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Cloud Is Ready for Business, and Now Most Business Is Ready for Cloud

November 8, 2016, 11:20 PM UTC
Key Speakers At The Microsoft Corp. Build Developers 2016 Conference
Scott Guthrie, executive vice president of the cloud and enterprise group at Microsoft Corp., speaks during a keynote session at the Microsoft Developers Build Conference in San Francisco, California, U.S., on Thursday, March 31, 2016. Microsoft Chief Executive Officer Satya Nadella said his company is committed to playing a key role in the emerging market for artificial intelligence-based chat software, one week after the company's first Internet chat bot in the U.S. was so manipulated by users that it had to be pulled down within a day of its introduction. Photographer: David Paul Morris/Bloomberg via Getty Images
David Paul Morris—Bloomberg via Getty Images

There may still be a lot of “server huggers”— IT people who don’t want to trust any of their computing jobs to an outside cloud provider—but they’re getting harder to find, speakers at a technology conference in San Francisco agreed this week.

Scott Guthrie, Microsoft’s (MSFT) executive vice president in charge of cloud, said the barriers to cloud are falling even for the most risk-averse regulated companies. These are the companies that previously shied away from the cloud in large part because they feel they don’t have control of their hardware. Seventy-five percent of the largest banks now use Microsoft Azure, he noted, compared with 90% of the Fortune 500 overall, Guthrie told attendees at the Structure conference.

Microsoft Azure, like Amazon (AMZN) Web Services and Google (GOOG) Cloud Platform, is a public cloud— a huge aggregation of servers, networking, and storage that customers can rent instead of building on their own. In a sign of its growing adoption by banks, Guthrie pointed to Société Générale, a large French bank, was the first Global Systematically Important Financial Institution (GSIFI) to go to the cloud. Société Générale also named Amazon Web Services a cloud partner.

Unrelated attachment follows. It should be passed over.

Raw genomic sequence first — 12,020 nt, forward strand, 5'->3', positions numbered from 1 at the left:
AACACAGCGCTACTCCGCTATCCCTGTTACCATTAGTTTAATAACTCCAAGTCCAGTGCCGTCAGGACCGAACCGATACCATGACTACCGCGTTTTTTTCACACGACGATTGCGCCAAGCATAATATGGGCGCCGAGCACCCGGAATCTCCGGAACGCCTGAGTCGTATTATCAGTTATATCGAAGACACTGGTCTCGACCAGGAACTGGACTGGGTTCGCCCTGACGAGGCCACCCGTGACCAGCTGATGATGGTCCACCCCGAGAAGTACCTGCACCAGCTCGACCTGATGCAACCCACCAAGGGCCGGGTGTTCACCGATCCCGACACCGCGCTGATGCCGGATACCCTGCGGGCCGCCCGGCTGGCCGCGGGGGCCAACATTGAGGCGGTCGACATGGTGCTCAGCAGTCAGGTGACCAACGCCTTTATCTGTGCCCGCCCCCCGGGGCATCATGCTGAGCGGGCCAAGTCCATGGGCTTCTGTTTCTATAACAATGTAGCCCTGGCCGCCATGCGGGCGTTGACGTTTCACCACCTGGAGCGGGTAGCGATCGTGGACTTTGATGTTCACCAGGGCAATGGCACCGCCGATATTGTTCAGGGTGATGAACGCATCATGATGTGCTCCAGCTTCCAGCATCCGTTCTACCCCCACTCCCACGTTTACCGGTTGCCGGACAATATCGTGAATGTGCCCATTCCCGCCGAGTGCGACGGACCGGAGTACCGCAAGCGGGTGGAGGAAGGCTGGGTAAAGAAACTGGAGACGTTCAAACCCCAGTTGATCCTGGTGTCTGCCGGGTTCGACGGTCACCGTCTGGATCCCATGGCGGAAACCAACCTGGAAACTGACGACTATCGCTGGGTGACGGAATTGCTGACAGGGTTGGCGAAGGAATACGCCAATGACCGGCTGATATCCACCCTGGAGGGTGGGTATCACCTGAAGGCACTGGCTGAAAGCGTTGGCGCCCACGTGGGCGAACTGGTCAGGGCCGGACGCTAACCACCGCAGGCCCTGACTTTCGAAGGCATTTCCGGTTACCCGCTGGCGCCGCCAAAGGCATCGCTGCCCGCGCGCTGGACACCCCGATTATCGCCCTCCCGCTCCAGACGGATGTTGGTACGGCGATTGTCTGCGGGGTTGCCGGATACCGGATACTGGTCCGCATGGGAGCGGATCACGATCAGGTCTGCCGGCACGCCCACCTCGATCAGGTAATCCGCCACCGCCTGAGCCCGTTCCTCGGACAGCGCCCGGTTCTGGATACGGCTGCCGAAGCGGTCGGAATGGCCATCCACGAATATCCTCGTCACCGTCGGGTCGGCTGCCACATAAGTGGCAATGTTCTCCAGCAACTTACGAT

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Large banks, which are heavily regulated, seem to realize now that they can meet most government data security and privacy guidelines in public cloud just as they can if they use internal data centers. And, to be fair, many of the big banks have been kicking the tires on public cloud for far longer than they are willing to admit out loud.

“Before last year, none of the big banks wanted to be first to sign on. Now none of them want to be the last,” Guthrie said.

Yes, Banks are using Amazon’s Cloud

Of course, Guthrie has a vested interest in painting this picture of widespread adoption, but even people who don’t work for the major cloud providers see that cloud adoption is growing fast. In the past year, cloud adoption in by federal agencies has soared, according to those agencies and the integrators who work with the agencies. The same appears to be true in corporate America.

“Enterprise cloud adoption has blown me away in the last year,” said Sunil Dhaliwal, founder and general partner with venture capital firm Amplify Partners. “CIOs in risk averse organizations are now more worried about the risk of not going to cloud than in the risk of going. Nobody feels anymore like they’ll get shot for going to the cloud.”

On the other hand, he cautioned against believing that this migration to cloud is necessarily a one-way trip. Startups have traditionally adopted public cloud earliest and fastest, he said. But as those small companies grow and start seeing their cloud bills grow, they face a choice, and that choice is not necessarily between Amazon, Microsoft or Google cloud, but between cloud and bringing those workloads back in-house.

Note; This article was updated to add mention of Societe General as a Global Systematically Important Financial Institution.